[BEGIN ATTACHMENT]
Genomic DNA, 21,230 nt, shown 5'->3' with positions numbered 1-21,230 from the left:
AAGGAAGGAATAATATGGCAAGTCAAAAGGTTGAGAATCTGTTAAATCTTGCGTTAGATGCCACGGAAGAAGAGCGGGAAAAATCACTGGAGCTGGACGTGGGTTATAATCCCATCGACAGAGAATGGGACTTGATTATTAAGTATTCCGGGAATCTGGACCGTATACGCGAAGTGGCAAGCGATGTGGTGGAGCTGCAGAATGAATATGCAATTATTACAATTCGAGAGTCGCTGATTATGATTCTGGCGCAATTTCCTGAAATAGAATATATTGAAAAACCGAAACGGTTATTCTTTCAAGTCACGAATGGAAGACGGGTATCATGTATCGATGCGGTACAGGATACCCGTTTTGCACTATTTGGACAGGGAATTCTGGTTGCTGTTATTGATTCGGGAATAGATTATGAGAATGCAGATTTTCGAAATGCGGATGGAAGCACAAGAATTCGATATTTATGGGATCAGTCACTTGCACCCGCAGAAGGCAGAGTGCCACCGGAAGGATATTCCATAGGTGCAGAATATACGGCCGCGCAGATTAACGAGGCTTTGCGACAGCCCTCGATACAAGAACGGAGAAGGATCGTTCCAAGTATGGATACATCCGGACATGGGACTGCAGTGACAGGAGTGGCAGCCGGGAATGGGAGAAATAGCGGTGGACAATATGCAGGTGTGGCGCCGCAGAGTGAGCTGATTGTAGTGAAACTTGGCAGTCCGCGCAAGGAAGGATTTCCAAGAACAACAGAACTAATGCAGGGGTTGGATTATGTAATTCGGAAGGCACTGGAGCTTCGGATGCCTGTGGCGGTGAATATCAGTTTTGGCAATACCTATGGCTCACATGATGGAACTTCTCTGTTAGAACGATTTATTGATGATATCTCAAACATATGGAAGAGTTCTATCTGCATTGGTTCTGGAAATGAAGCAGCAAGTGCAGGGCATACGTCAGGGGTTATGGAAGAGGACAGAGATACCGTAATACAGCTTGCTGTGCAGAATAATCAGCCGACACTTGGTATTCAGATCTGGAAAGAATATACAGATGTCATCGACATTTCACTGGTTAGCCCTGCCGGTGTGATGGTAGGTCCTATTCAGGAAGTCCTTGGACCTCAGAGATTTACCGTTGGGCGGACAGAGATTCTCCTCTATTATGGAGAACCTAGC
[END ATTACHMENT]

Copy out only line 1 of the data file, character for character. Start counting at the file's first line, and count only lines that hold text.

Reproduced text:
Genomic DNA, 21,230 nt, shown 5'->3' with positions numbered 1-21,230 from the left: